Just when you think you’ve seen everything the internet has to offer, someone comes along and plugs the better part of humanity into a single emulated gameboy playing Pokemon. The result, as one might imagine, is unmitigated chaos.
This social experiment, hereafter referred to as ‘Twitch Plays Pokemon‘ (TPP) is the brainchild of an anonymous Australian researcher, and at the time of this writing has received over thirty million unique views. The game, running 24/7 for over two weeks, typically has tens of thousands of people watching, playing, and chatting at any given moment. The story has been picked up by CNN, Huffington Post, The Guardian, ARSTechnica, and Wired, among many media outlets.
At the risk of being direct: several things stand out to me as notable. Perhaps most apparent is that we’re seeing a strange new way for people to interact online: it’s the culmination of watching, gaming, and social interaction all at once on a massive scale. There’s an energy here that can’t quite be captured in words — look at the stream to see what I’m talking about.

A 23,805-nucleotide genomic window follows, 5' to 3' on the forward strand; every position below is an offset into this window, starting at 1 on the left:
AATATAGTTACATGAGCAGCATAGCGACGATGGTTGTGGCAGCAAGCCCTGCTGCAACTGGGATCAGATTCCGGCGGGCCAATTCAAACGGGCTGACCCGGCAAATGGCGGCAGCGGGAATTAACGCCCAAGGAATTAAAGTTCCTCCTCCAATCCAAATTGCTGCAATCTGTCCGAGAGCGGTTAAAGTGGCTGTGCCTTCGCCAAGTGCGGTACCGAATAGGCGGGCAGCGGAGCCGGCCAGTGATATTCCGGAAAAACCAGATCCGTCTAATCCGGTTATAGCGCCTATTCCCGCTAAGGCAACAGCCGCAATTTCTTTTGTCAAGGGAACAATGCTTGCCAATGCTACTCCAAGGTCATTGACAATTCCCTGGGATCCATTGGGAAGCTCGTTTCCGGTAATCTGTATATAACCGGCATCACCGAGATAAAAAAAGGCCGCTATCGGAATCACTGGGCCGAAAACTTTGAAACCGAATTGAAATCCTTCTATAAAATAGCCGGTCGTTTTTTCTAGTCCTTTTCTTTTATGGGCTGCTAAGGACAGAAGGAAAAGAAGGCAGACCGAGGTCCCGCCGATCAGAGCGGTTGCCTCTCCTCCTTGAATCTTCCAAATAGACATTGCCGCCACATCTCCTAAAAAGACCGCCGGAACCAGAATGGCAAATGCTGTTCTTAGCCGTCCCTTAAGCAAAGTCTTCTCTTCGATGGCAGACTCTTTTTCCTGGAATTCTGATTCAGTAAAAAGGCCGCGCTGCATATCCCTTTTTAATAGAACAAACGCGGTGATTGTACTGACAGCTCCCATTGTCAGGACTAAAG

Likewise, because the event continues to span days, we’re seeing an almost episodic-like lore emerge from the community. As the game continues to unfold, players from around the world are creating and sharing stories about the characters and events that take place within the game. For example, check out some of the fantastic fan art that has emerged over the last few days:
It’s a fascinating event that words can’t quite capture.
There’s an energy and excitement to see the world defeat this one video game that, quite frankly, is almost too nutty to believe. If nothing else, this event stands to illustrate one point: the game is constantly changing. The nature of media and entertainment is constantly changing — and we can’t control it.
All we can do is hold on, take a deep breath, and watch as the storm unfolds.
Even if it’s, um,.. pokemon.